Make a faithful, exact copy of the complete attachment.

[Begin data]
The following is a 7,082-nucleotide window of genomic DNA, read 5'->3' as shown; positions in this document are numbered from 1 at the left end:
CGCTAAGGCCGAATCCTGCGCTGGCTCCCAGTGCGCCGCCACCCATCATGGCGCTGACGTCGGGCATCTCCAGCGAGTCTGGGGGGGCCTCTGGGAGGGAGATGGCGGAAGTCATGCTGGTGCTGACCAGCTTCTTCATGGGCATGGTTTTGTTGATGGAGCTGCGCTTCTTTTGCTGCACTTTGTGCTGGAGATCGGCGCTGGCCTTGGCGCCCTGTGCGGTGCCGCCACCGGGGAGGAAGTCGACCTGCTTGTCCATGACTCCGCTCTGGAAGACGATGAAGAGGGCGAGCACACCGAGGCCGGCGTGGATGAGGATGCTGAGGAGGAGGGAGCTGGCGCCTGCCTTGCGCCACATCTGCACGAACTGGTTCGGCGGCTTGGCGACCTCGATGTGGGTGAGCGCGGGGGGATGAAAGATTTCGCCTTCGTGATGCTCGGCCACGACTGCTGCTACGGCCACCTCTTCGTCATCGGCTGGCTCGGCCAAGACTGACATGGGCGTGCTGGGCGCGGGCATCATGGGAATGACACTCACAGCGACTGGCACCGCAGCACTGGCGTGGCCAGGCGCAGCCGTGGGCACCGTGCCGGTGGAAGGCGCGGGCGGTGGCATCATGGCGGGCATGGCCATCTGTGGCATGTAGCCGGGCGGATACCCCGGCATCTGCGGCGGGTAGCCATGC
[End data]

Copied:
The following is a 7,082-nucleotide window of genomic DNA, read 5'->3' as shown; positions in this document are numbered from 1 at the left end:
CGCTAAGGCCGAATCCTGCGCTGGCTCCCAGTGCGCCGCCACCCATCATGGCGCTGACGTCGGGCATCTCCAGCGAGTCTGGGGGGGCCTCTGGGAGGGAGATGGCGGAAGTCATGCTGGTGCTGACCAGCTTCTTCATGGGCATGGTTTTGTTGATGGAGCTGCGCTTCTTTTGCTGCACTTTGTGCTGGAGATCGGCGCTGGCCTTGGCGCCCTGTGCGGTGCCGCCACCGGGGAGGAAGTCGACCTGCTTGTCCATGACTCCGCTCTGGAAGACGATGAAGAGGGCGAGCACACCGAGGCCGGCGTGGATGAGGATGCTGAGGAGGAGGGAGCTGGCGCCTGCCTTGCGCCACATCTGCACGAACTGGTTCGGCGGCTTGGCGACCTCGATGTGGGTGAGCGCGGGGGGATGAAAGATTTCGCCTTCGTGATGCTCGGCCACGACTGCTGCTACGGCCACCTCTTCGTCATCGGCTGGCTCGGCCAAGACTGACATGGGCGTGCTGGGCGCGGGCATCATGGGAATGACACTCACAGCGACTGGCACCGCAGCACTGGCGTGGCCAGGCGCAGCCGTGGGCACCGTGCCGGTGGAAGGCGCGGGCGGTGGCATCATGGCGGGCATGGCCATCTGTGGCATGTAGCCGGGCGGATACCCCGGCATCTGCGGCGGGTAGCCATGC